Google on its AdSense blog has outlined some policies and practical tips to avoid copyright infringement of, for example, reposted content like videos and news articles.
Google's policy is not to show ads alongside copyrighted material for which the publisher has no authorization to use. "Simply put, you cannot run AdSense ads alongside copyrighted content that violates copyright laws," or even alongside links to content like it.
What is and is not copyrighted? Generally, any original and creative work appearing online is protected by copyright law. Some exceptions include purely factual material, particularly government generated. You may cut-and-paste Bureau of Labor Statistics data to your heart's content—which of course does not have the appeal of a raunchy video from CollegeHumor.com. Google (as well as Microsoft, AOL and providers like them) generally allow re-reporting of their blogs (like this entry) in the interest of spreading the word to their user communities.
Another exception is out-of-copyright material. Those tedious Twilight teenaged vampire novels are all protected by copyright, and a user cannot lift passages from it; Dracula is long out of copyright, as are for example The Three Musketeers and anything by Shakespeare. Some film content is now in the public domain as well - stuff like the 1956 classic "The Brain That Wouldn't Die." Hardly cutting-edge stuff, and hard to monetize.
But in general, advises Google, "the reach of copyright law is very broad," and you are safest assuming material is copyrighted.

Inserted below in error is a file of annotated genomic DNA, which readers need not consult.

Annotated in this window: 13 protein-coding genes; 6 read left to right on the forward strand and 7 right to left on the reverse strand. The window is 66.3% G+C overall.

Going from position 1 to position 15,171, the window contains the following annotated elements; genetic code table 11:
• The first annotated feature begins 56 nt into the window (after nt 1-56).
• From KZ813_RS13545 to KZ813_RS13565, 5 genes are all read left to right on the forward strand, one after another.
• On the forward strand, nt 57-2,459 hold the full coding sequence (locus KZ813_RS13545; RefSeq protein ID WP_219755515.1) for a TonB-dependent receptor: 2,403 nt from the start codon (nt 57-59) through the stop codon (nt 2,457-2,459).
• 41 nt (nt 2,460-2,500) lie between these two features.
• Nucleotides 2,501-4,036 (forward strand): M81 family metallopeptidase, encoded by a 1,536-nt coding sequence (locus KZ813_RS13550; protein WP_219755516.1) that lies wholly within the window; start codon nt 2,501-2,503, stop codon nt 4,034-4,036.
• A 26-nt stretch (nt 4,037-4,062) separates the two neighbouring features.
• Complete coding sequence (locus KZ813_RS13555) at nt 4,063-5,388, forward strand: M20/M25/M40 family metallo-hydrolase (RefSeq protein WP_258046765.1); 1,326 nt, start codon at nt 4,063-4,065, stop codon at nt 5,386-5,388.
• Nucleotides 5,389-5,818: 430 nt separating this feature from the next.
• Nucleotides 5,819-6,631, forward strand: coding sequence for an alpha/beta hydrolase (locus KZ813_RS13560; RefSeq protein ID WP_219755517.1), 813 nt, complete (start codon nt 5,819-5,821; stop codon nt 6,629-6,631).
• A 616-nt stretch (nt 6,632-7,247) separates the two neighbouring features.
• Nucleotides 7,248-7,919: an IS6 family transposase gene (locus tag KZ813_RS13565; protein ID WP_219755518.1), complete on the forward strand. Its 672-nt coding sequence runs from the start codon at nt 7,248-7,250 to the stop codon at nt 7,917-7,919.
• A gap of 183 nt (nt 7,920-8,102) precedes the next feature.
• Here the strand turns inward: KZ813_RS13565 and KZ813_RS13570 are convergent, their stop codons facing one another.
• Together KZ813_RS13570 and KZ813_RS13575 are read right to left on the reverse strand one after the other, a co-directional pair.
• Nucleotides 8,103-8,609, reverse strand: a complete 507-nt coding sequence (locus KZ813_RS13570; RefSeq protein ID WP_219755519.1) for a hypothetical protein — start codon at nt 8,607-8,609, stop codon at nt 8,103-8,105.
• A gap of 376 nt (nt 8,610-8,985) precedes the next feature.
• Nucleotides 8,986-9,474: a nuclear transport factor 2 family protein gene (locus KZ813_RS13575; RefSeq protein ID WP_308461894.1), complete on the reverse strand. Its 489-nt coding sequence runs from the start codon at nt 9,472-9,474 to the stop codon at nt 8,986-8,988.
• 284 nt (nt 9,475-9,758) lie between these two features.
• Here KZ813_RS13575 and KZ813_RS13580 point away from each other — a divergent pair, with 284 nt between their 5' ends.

What Is Proper Use?
Usually, you have no right to offer mainstream entertainment (e.g., television shows, movies, and popular music) on a website without express authorization.
If you create the content yourself, you likely hold the copyright and may attempt to monetize it; but if you created it using content from others as source material, you are likely borrowing material unauthorized.
If you have acquired permission from the copyright holder for material on your site, this is called a license.
Fair use laws in the US allow for some uses of copyrighted material, for example, citing passages from a book (with attribution) for purposes of criticism or research.
"We don't want AdSense used in ways that may support copyright violations, so we sometimes err on the side of caution if a site cannot demonstrate a clear legal basis for using or linking to copyrighted material," Google advises.
Linking to Filesharing Hosts
In general, it is against AdSense policy to show ads on a page with links to other sites that host copyright materials without authorization (e.g., forums, blogs or community websites).
Google invites content creators to tattle using the AdSense Help Center if they believe a site participating in AdSense is cadging copyrighted material without license.
Some Nerve, Google
Interestingly, go to the Google property YouTube and you will find copyright infringement on parade. Search for example for "John Lennon Imagine." It defies belief that of the 24,000+ results, all are licensed by EMI, which holds the rights to "Imagine." A few of the videos return the message that EMI has blocked the content in your country due to copyright concerns; still you will see ads for Sprint and BigCommerce.com alongside other fan-generated videos.
Google's take on YouTube has long been that it provides a platform in YouTube; it is not their fault that infringers use it to infringe. After several fractious lawsuits brought by, among others, Viacom, Google tasks the copyright holders to identify and protect that content with tools that Google provides. Not good enough for Viacom which for nearly four years policed YouTube to take down Spongebob Squarepants and South Park content. (Viacom appears to have given up that fight.)